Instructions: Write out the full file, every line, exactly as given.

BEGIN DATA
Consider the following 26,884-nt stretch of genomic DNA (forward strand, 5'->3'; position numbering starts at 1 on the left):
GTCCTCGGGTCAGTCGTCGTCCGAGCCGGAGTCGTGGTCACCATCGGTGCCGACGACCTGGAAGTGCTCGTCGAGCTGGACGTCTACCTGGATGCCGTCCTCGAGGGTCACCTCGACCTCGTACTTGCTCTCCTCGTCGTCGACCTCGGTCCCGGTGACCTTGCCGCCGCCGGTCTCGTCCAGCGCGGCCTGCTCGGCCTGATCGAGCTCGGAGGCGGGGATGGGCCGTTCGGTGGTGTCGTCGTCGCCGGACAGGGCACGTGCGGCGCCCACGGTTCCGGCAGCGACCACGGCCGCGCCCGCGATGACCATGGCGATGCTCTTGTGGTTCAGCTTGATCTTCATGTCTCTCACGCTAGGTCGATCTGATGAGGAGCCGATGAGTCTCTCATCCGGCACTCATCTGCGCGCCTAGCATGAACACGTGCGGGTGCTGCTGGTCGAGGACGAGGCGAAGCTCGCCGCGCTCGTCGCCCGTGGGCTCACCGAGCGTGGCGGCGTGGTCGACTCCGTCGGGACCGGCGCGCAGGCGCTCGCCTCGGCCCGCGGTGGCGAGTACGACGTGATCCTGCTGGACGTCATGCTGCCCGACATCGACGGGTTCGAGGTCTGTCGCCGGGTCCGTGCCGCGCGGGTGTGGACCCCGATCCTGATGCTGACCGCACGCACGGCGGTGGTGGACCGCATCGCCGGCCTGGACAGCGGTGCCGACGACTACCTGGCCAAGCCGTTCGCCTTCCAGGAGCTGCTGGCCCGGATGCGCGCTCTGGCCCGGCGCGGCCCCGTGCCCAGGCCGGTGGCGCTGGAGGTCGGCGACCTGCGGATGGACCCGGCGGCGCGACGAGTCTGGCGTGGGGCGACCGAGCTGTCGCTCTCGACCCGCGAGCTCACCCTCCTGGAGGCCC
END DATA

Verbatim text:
Consider the following 26,884-nt stretch of genomic DNA (forward strand, 5'->3'; position numbering starts at 1 on the left):
GTCCTCGGGTCAGTCGTCGTCCGAGCCGGAGTCGTGGTCACCATCGGTGCCGACGACCTGGAAGTGCTCGTCGAGCTGGACGTCTACCTGGATGCCGTCCTCGAGGGTCACCTCGACCTCGTACTTGCTCTCCTCGTCGTCGACCTCGGTCCCGGTGACCTTGCCGCCGCCGGTCTCGTCCAGCGCGGCCTGCTCGGCCTGATCGAGCTCGGAGGCGGGGATGGGCCGTTCGGTGGTGTCGTCGTCGCCGGACAGGGCACGTGCGGCGCCCACGGTTCCGGCAGCGACCACGGCCGCGCCCGCGATGACCATGGCGATGCTCTTGTGGTTCAGCTTGATCTTCATGTCTCTCACGCTAGGTCGATCTGATGAGGAGCCGATGAGTCTCTCATCCGGCACTCATCTGCGCGCCTAGCATGAACACGTGCGGGTGCTGCTGGTCGAGGACGAGGCGAAGCTCGCCGCGCTCGTCGCCCGTGGGCTCACCGAGCGTGGCGGCGTGGTCGACTCCGTCGGGACCGGCGCGCAGGCGCTCGCCTCGGCCCGCGGTGGCGAGTACGACGTGATCCTGCTGGACGTCATGCTGCCCGACATCGACGGGTTCGAGGTCTGTCGCCGGGTCCGTGCCGCGCGGGTGTGGACCCCGATCCTGATGCTGACCGCACGCACGGCGGTGGTGGACCGCATCGCCGGCCTGGACAGCGGTGCCGACGACTACCTGGCCAAGCCGTTCGCCTTCCAGGAGCTGCTGGCCCGGATGCGCGCTCTGGCCCGGCGCGGCCCCGTGCCCAGGCCGGTGGCGCTGGAGGTCGGCGACCTGCGGATGGACCCGGCGGCGCGACGAGTCTGGCGTGGGGCGACCGAGCTGTCGCTCTCGACCCGCGAGCTCACCCTCCTGGAGGCCC